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Studiegids

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Seminar BA2: Digital Cultures, Digital Lives

Vak
2018-2019

Admission requirements

2nd year students AMS

Description

Digital, networked and mobile technologies, technological convergence, the digitalization of several domains of practice in combination with the prominence of data and algorithms in society, have significantly altered the ways we learn, work, communicate and interact with each other.

In this course, we will consider the key technological elements of digital information and communication technologies alongside the theorists that contextualize them. We will examine the economic, political and social implications of digital and new media while being attentive to the economic, political and social contexts in which these developments occur (capitalism, globalization, etc.). This course will look at digital culture as an important component of how our mediatised world functions and how contemporary society can be understood.
We will analyse how specific cases of pertaining to digital culture (e.g. games, social media, digital photography, hacking, big data, smart cities) can be analysed. We therefore will be looking at the main concepts used in the field of digital media (theory), but also at how we can approach digital culture (methodology). By looking at phenomena such as mapping, urbanism, networks, virtual reality and mobility, more knowledge will be gained about our digital culture and how it is intricately related to the arts and society.

The course will entail a general part in which the most important theoretical and historical framework for understanding digital cultures will be discussed, but it will also pay attention to case-studies that will be used to illustrate and explore how we can study digital cultures. The course will also examine a number of propositions on possible relations between technology and society that go beyond technological determinism.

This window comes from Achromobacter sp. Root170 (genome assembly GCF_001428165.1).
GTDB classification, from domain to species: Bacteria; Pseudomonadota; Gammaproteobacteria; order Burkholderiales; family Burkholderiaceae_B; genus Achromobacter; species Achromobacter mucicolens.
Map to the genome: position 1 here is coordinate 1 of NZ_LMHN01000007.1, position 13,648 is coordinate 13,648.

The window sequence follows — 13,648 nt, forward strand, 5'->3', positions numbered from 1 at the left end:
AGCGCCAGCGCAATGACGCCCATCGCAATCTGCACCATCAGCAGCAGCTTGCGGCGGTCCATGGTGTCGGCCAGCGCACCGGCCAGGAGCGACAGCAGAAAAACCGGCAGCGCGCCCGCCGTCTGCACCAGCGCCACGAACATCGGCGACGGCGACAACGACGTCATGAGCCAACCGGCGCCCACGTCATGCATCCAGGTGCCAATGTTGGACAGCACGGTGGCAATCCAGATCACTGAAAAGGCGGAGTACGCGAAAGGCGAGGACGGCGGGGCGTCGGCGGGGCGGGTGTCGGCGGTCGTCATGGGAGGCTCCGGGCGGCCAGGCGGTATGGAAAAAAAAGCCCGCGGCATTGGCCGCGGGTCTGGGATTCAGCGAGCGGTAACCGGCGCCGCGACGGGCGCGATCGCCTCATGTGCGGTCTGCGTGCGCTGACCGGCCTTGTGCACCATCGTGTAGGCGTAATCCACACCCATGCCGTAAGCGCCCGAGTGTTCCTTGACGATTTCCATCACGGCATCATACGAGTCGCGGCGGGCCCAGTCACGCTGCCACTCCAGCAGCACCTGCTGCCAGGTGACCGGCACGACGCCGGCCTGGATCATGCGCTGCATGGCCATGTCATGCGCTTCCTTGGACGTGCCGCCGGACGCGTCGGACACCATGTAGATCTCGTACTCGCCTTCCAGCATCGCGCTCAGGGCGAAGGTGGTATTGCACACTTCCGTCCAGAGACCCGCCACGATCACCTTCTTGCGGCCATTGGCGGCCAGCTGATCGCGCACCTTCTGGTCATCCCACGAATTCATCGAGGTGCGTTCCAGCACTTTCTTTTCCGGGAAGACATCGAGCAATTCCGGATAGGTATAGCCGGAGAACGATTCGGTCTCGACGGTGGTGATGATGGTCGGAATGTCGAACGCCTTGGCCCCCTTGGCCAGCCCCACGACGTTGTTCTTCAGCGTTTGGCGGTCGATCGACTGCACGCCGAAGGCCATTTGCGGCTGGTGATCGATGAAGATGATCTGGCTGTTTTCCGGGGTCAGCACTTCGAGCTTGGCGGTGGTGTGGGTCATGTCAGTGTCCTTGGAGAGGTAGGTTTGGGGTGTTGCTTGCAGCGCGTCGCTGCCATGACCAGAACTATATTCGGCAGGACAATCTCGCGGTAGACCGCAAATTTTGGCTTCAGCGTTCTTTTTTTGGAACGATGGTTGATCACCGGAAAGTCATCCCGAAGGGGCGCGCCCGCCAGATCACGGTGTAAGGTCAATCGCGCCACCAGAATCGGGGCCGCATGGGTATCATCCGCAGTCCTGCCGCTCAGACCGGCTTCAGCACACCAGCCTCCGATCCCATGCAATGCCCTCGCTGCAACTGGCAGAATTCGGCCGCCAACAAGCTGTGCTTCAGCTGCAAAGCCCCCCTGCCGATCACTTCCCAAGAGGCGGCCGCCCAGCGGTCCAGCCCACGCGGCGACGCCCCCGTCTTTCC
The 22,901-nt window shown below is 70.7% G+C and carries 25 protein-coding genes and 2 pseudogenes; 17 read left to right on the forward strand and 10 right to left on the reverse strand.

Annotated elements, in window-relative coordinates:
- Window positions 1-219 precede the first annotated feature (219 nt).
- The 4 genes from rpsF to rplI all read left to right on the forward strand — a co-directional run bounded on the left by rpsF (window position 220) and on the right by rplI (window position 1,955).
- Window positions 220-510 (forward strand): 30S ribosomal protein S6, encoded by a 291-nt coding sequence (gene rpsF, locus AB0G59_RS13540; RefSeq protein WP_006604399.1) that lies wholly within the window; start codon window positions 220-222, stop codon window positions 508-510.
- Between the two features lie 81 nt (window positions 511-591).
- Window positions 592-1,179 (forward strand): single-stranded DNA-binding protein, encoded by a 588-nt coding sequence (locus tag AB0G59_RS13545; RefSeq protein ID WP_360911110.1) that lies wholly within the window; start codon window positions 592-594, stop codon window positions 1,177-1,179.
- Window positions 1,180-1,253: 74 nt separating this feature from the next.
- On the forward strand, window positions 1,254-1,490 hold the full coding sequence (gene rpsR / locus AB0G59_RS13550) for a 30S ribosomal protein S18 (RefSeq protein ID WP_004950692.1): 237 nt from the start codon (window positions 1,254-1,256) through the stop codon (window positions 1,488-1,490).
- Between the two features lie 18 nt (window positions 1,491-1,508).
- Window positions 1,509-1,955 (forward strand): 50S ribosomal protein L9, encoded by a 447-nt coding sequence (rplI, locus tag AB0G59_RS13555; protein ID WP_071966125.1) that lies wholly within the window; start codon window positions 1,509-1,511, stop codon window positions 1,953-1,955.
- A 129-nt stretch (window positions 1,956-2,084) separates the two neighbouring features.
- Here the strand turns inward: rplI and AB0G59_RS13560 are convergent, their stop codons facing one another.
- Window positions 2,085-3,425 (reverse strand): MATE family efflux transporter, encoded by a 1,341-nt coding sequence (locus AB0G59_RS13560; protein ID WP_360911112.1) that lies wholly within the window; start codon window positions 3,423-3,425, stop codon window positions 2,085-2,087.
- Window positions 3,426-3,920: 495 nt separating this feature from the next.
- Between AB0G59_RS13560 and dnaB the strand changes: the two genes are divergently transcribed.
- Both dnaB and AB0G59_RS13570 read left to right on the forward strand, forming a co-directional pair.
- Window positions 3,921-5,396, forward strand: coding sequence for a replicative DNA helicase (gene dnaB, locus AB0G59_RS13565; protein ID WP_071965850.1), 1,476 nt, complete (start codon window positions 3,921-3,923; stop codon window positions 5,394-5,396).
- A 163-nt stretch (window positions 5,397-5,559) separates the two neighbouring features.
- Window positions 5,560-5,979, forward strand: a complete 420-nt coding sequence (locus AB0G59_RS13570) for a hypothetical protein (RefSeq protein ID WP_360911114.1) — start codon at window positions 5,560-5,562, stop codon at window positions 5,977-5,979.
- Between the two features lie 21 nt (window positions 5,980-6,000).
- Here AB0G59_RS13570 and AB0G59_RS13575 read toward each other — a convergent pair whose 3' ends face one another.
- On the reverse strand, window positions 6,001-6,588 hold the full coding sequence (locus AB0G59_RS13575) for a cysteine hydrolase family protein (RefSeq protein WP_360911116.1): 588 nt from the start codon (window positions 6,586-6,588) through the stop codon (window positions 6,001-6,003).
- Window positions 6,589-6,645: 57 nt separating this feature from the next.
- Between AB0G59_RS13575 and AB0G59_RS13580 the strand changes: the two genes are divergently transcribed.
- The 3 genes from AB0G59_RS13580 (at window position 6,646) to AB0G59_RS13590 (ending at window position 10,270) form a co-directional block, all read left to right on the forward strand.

Course objectives

  • Students develop a theoretical framework to be able to understand digital culture and to be able to situate debates about digital culture within this framework.

  • Students develop the skillset necessary to analyse case studies from a cultural and (trans)media perspective

  • Students learn to reflect on the social and cultural significance of digital culture.

  • Students learn to reflect on the social and cultural significance of digital culture as part of our mediatised society

  • Students develop the skills to work in teams.

Timetable

The timetable is available on the Arts, Media and Society website

Mode of instruction

  • Seminar

Course Load

Course load in summary: 5 ects (140 hrs)

  • 24 hours: Attendance of the seminars: 2 hrs weekly x 12 weeks

  • 24 hours: Seminar preparations

  • 40 hours: Required readings (approx. 280 pages à 7 pages/hr)

  • 18 hours: Preparing Group Presentation

  • 34 hours: Preparation of final essay —
    140 hrs

Assessment Method

  • Group presentations (30%).

  • Essay (70%).

Compensation: The weighted average of the (constituent) examinations must be at least 6.0 (= a pass). The mark for the final examination (or the main assignment) must be at least 6.0 at (= a pass). For the group presentations a mark below 5.0 is not allowed.

Resit: A resit/ rewrite can be done for constituent examinations which are failed. As far as applicable all resits/ rewrites take place at the same time, after the final (constituent) examination.

Blackboard

Blackboard will be used to make course materials accessible.

Reading list

A selection of articles and book chapters (to be announced).

Registration

Enrolment through uSis is mandatory.

General information about uSis is available on the website

Registration Studeren à la carte and Contractonderwijs

Not applicable

Contact

Prof. Dr. S. (Sybille) Lammes

Remarks

None.